Merck’s ProQuad vaccine product insert reports that transmission of varicella vaccine virus may occur between vaccine recipients and susceptible contacts, including high risk individuals resulting in both the development or non-development of varicella-like rash. As a result, Merck cautions that vaccine recipients should attempt to avoid close contact with high-risk individuals. This high-risk population includes pregnant women who lack a positive history of illness or vaccination and their newborn infants, any infants born prior to 28 weeks gestation, and all immunocompromised individuals.214

Both wild-type mumps and the live Urabe mumps vaccine strain are causally associated with aseptic meningitis (inflammation of the brain), a mumps virus infection complication.215 216 217 The MMRII and ProQuad vaccines contain the Jeryl Lynn mumps vaccine strain and both product inserts deny that this particular strain can cause aseptic meningitis.218 219

As of December 31, 2018, there have been 394 deaths reported to VAERS in association with the MMR vaccine and 23 deaths associated with the MMR-V vaccine. However, the numbers of vaccine-related injuries and deaths reported to VAERS may not reflect the true number of serious health problems that occur develop after MMR vaccination.

Even though the National Childhood Vaccine Injury Act of 1986 legally required pediatricians and other vaccine providers to report serious health problems following vaccination to federal health agencies (VAERS), many doctors and other medical workers giving vaccines to children and adults fail to report vaccine-related health problem to VAERS. There is evidence that only between one and 10 percent of serious health problems that occur after use of prescription drugs or vaccines in the U.S. are ever reported to federal health officials, who are responsible for regulating the safety of drugs and vaccines and issue national vaccine policy recommendations.220 221 222 223 224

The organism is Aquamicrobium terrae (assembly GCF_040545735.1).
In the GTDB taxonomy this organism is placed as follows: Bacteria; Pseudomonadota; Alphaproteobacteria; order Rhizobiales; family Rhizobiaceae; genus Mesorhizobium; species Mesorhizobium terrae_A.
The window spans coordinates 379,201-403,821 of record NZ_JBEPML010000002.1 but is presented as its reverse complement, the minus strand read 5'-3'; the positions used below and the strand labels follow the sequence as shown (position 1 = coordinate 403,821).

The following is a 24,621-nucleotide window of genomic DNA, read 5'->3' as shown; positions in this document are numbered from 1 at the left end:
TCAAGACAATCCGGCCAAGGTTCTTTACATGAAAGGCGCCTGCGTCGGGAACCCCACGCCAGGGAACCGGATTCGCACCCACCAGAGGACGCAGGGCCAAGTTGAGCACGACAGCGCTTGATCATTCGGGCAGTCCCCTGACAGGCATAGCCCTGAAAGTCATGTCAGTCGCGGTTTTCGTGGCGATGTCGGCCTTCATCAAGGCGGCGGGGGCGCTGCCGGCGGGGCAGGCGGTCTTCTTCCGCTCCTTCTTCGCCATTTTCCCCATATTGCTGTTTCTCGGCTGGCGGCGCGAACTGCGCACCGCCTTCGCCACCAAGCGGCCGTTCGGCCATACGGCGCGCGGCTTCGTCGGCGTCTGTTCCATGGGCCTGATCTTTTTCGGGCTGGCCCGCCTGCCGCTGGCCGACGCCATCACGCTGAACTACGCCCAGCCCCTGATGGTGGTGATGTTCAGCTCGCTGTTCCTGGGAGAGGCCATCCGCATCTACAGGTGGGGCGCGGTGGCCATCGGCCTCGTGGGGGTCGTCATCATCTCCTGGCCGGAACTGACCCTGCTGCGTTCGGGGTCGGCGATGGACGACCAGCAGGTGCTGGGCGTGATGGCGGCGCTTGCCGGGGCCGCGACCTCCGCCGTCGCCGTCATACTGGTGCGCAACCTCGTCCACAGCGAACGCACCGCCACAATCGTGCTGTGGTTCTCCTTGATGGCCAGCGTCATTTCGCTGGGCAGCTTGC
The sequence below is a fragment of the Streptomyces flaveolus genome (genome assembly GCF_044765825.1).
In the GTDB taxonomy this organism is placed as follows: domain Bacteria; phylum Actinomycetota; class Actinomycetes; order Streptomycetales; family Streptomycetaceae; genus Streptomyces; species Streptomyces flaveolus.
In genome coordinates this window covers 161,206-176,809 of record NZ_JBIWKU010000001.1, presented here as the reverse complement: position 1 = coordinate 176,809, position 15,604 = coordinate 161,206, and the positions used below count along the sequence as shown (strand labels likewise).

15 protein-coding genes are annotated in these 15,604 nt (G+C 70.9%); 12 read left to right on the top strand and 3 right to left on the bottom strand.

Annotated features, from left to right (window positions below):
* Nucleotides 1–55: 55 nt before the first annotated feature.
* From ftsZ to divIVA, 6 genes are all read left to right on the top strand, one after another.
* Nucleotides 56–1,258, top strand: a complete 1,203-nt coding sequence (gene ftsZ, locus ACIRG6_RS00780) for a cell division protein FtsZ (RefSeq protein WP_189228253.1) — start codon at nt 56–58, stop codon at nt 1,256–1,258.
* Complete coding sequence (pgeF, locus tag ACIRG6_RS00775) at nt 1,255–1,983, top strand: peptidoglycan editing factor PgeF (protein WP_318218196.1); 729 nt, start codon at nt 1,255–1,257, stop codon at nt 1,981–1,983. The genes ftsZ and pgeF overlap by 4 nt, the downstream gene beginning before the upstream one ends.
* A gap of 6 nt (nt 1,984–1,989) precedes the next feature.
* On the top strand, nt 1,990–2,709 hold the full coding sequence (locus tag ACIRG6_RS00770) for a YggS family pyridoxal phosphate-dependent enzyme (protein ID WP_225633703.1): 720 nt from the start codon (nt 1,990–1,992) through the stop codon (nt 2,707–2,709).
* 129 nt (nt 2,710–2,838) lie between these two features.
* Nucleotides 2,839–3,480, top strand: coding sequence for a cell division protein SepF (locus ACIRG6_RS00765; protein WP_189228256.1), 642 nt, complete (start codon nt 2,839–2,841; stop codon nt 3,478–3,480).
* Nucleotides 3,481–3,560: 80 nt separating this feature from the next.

As of January 2, 2019, there have been 1,091 claims filed so far in the federal Vaccine Injury Compensation Program (VICP) for 63 deaths and 1,028 injuries that occurred after vaccination with a mumps containing vaccine (MMR, MMR-V, mumps). Of that number, the U.S. Court of Claims administering the VICP has compensated 423 children and adults, who have filed mumps vaccine injury.225

One example of an MMR vaccine injury claim awarded compensation in the VICP is the case of O.R. On February 13, 2013, O.R. received the MMR, Haemophilus Influenzae type B, Pneumonia (Prevnar 13), Hepatitis A, and Varicella vaccines. That evening, following vaccination, she became feverish and irritable prompting her mother to contact the doctor. The doctor advised O.R.’s mom to administer Benadryl and Tylenol for her symptoms. The fever persisted for several days and was followed by a severe seizure resulting in cardiac and respiratory arrest. The cardiac arrest and seizures caused O.R. to develop encephalopathy, kidney failure, severe brain injury, low muscle tone and cortical vision impairment. After several months of inpatient hospitalization, O.R. was discharged home with 24-hour supervised medical care.226 On November 20, 2017, the court conceded that the MMR vaccine caused her encephalopathy and O.R. was awarded a $101 million dollar settlement to cover medical expenses for the rest of her life.227 228